So we took off back down the hill, and now Jeff was in front of me. For the next 4 miles, I tried to keep him in sight, and by mile 5, I saw him not run through an aid station, but actually briefly stop to drink water at the aid station, which (no offense Jeff) to mean is a sign of weakness in a run of this distance, and suggests that you might be hurting.

I was hurting too, but that's the point where I put my head down and my move. I passed Jeff by the end of that aid station, and didn't look back for the next 2 miles.

At mile 7, I glanced back and didn't see anyone.

But not wanting to take any chances, and knowing that the 34 and older age division started 6 minutes behind us, so someone could actually still beat me, I kept the throttle down all the way to the finish line, and ended up winning the overall race title by a little under 3 minutes.


So despite barely making the swim start, wearing a tiny wetsuit, and getting lost on the run, I managed to squeak out the overall win for Leadman 125!

The best part is that with that different nutrition protocol, my gut felt fine after the race (none of the usual bad gas, post race sugar burps, caffeine downers, or anything like that!).

Here I am with my finisher's tape:

So what's next? Myself and a group of 15 athletes will be headed to Thailand this winter to do a double triathlon in beautiful Phuket (where even the triathlons have a happy ending). ;)

Leave your questions, comments or feedback below.

Sunday, September 9, 2012

What Happened In Vegas (Hopefully Stays In Vegas)

At the end of this post, I've got a quick question for you that I'd love to hear your feedback on...

I must admit that I felt pretty dang good coming into the Ironman 70.3 World Championships in Las Vegas.

Really good, actually.

My legs were a-popping and I was ready to lay down the smack and back it up. After a tough race (see my previous post) at ITU Long Course World Championships in Spain, I raced a Half Ironman "tune-up" a few weeks ago, where I took third overall (Troika Triathlon) and have just felt really fantastic lately.

I've raced long enough to know when my body is ready for a solid performance, and this seriously threatened to be it.


But the mishaps started the night of the race.

At 2am, the hotel room next door woke my roommate Graeme and I up with a very loud hip-hop song on repeat. It was literally shaking the wall.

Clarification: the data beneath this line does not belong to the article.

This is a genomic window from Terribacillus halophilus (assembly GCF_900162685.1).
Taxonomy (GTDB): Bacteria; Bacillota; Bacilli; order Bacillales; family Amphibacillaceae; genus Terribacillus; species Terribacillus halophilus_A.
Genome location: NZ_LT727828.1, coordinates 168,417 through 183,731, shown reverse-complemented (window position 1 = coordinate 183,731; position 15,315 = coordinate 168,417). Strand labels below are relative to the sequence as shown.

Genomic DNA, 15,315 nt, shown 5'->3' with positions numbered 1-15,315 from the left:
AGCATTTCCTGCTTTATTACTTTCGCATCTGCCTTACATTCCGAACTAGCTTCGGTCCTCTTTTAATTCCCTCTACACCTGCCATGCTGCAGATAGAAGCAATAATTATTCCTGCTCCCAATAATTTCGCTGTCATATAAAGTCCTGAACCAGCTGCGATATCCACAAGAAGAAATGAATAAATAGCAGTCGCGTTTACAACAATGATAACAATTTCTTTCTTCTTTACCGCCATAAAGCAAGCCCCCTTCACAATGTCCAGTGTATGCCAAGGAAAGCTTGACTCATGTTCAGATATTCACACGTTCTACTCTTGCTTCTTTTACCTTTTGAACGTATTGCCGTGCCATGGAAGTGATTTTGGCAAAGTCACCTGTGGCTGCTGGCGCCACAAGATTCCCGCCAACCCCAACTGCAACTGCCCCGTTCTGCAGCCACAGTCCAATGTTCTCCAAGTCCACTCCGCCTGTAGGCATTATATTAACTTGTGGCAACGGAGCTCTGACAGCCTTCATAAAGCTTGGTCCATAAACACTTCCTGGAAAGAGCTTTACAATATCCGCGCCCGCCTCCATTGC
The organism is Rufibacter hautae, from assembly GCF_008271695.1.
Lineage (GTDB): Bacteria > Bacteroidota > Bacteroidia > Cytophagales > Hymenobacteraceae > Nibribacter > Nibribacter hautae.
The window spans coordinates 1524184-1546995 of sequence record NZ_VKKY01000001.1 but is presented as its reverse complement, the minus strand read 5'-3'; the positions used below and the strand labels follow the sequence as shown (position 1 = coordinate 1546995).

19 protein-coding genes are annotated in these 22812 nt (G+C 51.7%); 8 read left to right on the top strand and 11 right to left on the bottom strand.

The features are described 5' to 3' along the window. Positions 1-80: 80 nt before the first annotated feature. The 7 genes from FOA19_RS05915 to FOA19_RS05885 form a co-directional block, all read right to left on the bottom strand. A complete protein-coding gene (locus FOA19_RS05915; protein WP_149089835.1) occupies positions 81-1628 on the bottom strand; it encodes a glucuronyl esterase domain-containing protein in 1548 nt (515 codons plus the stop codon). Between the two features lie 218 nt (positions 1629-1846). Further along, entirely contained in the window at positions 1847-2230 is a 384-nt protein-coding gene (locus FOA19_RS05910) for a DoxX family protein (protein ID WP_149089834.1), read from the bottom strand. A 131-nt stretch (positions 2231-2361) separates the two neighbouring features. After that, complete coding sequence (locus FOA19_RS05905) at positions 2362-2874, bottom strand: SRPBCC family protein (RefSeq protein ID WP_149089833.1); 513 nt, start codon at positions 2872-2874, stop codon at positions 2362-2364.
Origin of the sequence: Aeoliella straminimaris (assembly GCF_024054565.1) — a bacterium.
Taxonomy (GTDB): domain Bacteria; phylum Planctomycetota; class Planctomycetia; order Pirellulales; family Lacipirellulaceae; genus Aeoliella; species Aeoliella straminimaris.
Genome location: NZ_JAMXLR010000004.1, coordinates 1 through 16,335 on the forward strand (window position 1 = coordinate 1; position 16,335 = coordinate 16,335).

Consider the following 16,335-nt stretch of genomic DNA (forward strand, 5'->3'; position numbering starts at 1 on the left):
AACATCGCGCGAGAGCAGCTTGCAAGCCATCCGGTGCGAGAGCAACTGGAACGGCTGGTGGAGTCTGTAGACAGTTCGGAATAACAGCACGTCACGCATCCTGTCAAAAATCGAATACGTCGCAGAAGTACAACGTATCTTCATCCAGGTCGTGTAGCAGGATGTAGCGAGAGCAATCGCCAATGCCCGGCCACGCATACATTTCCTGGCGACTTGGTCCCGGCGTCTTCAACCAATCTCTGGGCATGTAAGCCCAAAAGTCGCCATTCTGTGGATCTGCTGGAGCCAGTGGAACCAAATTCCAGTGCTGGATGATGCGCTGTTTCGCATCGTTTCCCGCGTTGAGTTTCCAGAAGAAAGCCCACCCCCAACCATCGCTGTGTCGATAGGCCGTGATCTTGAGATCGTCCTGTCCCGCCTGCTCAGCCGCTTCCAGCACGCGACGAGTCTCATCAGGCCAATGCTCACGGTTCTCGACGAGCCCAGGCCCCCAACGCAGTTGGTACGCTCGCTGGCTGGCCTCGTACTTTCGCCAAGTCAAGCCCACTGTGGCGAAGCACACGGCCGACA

Then the jackrabbit-like humping started, with a guy who kept shouting "F*&^ me harder! F*&^ me harder!"

You gotta be kidding me. After about 45 minutes, hotel security shut them down and we finally got back to sleep.


Despite being a bit sleepy, the swim went well.

But soon as I hopped on my bike, though, something felt funny.

On the first hill up and out of transition, people were passing me left and right. I shrugged it off and just waiting for my legs to "come around".

Just to be sure, at the top of the hill, I pulled aside and checked my tire pressure. Everything was good...


Then, on the downhill, as I slid to the front of my saddle, the whole saddle went nose down. I had just gotten a bike fit, and had been messing around with my fit afterwards.

Obviously, I failed to tighten the seat enough.

No big deal, I thought, and I slammed my butt down into the saddle to correct it. 

Then the real trouble started. My entire seat post slid down. Yet another mechanical adjusting failure on my part.

So I rode the next 5 miles standing up, until I found a tech motorcycle and did a quick tool adjustment on my seat.

By this time, I figured I was screwed for a podium finish, but tried to keep my head in the game.


But I just kept getting passed, despite me working harder than ever on the bike.

No offense, ladies, but there were women riding by me who had numbers like "48", "49" and "50" written on the back of their calves.

That just doesn't happen to me in races!


So at mile 40, I pulled over for a third time, and this time I spun my rear disc.

Even though I had checked it the day before, I must have jostled it laying the bike down in the minivan, because the brake caliper was shoved up against the disc.

I'd been riding with brakes on for the past 40 miles.

At that point I was mentally ready to be done, and knew I wasn't going to be anywhere near the podium division finish I was looking for.


I "soft pedaled" back into transition, ready to throw in the towel.

The screaming spectators and crowds got me inspired to jump into the run.

However, when you're running a race in over 100 degrees heat, you need a reason to be out there, and at that point, my reason had faded. A finisher's medal was not enough incentive for me to punish my body for the next 90 minutes.

So at mile 3, I walked it in and called it a day.


Here I sit in Vegas, getting ready to end a tough experience with a hard drink.

But there's one more thing:

When I have an experience like this, I need a redemption race. Something to give myself a mental boost of positivity, go prove to myself that I'm fast, go use the fitness I built up for this race, and ensure that everything is OK.

So here's my question for you:

Where do you think I should race? I'm ready anytime in the next 2-3 weeks. You name the place and I'll try to make it happen - Olympic up to Half Ironman...go!